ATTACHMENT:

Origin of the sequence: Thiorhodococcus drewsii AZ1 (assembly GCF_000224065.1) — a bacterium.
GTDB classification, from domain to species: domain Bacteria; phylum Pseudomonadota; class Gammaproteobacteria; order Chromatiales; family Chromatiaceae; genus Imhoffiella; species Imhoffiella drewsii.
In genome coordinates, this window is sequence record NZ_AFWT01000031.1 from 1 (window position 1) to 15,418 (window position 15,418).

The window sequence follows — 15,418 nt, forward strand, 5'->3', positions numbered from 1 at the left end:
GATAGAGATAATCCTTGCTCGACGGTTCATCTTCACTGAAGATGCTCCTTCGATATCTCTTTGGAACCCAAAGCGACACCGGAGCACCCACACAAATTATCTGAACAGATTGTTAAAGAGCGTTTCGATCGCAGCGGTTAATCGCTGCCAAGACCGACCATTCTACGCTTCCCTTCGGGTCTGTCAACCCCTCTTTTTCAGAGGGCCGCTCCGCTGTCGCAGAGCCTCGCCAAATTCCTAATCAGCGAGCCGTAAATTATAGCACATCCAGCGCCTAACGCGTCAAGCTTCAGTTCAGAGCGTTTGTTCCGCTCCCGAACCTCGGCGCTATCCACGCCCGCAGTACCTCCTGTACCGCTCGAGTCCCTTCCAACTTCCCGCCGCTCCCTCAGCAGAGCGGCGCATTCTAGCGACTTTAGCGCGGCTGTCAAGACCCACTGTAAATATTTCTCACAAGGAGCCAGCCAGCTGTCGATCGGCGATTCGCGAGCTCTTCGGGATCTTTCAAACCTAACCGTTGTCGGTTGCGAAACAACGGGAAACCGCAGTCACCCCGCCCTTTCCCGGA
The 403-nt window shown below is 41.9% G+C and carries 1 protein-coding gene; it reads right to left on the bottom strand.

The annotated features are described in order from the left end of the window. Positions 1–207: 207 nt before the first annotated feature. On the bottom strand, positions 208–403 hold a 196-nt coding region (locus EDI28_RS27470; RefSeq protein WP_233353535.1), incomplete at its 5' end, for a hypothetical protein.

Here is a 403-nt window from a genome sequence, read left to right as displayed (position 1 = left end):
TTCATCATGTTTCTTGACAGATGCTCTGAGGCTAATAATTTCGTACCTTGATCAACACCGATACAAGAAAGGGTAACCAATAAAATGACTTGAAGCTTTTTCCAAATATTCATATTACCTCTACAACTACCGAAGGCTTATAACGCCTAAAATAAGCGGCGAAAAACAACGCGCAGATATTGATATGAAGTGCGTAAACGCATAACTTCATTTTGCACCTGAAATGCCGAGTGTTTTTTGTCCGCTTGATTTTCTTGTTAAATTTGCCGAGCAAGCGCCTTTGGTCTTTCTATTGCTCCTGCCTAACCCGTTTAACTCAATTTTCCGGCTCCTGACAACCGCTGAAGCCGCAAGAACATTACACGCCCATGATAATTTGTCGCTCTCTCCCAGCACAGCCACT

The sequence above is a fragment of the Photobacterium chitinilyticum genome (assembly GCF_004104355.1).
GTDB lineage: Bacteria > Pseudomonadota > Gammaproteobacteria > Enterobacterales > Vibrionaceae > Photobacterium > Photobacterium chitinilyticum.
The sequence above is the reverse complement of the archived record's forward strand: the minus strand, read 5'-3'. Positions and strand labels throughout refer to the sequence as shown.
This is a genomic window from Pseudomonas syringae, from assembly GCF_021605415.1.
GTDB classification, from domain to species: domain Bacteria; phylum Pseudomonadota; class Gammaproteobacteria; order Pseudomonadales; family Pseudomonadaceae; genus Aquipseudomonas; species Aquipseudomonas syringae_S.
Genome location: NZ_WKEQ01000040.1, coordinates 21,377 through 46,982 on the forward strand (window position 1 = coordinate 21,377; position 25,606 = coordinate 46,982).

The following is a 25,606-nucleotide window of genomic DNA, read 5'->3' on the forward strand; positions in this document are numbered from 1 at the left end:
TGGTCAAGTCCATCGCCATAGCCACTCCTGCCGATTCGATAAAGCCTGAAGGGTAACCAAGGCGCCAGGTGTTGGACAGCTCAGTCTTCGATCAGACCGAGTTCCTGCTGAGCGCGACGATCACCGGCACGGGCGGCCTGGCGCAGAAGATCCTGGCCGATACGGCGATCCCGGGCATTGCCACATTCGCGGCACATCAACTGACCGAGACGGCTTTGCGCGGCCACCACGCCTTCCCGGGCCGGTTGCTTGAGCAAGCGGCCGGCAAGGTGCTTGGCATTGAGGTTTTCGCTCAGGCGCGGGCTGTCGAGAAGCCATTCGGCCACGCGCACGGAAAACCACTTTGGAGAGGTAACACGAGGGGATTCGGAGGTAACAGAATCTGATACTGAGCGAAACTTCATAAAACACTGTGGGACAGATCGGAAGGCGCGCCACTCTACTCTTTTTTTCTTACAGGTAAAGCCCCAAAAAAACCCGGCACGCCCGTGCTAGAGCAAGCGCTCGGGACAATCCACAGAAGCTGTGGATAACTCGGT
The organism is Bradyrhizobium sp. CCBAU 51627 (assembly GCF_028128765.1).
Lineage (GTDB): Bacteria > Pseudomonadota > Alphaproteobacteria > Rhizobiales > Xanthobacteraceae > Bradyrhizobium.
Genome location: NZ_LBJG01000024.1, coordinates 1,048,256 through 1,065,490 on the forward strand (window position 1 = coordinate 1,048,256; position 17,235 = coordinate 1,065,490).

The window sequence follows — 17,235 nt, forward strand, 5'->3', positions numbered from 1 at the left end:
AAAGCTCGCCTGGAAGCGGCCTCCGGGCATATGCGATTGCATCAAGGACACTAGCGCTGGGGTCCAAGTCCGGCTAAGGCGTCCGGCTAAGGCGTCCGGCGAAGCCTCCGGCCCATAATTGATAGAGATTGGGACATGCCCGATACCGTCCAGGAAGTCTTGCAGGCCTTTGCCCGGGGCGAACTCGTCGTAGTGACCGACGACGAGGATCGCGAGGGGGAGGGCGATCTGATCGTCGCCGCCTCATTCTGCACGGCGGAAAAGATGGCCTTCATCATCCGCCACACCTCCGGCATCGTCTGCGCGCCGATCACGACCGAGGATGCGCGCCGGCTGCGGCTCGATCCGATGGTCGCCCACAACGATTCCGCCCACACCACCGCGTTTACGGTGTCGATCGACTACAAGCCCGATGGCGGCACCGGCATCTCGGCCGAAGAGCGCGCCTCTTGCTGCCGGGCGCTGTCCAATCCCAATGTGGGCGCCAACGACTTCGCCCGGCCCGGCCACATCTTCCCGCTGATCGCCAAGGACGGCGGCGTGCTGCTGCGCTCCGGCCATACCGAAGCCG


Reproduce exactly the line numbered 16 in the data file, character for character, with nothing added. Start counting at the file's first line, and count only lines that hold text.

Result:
The following is a 25,606-nucleotide window of genomic DNA, read 5'->3' on the forward strand; positions in this document are numbered from 1 at the left end: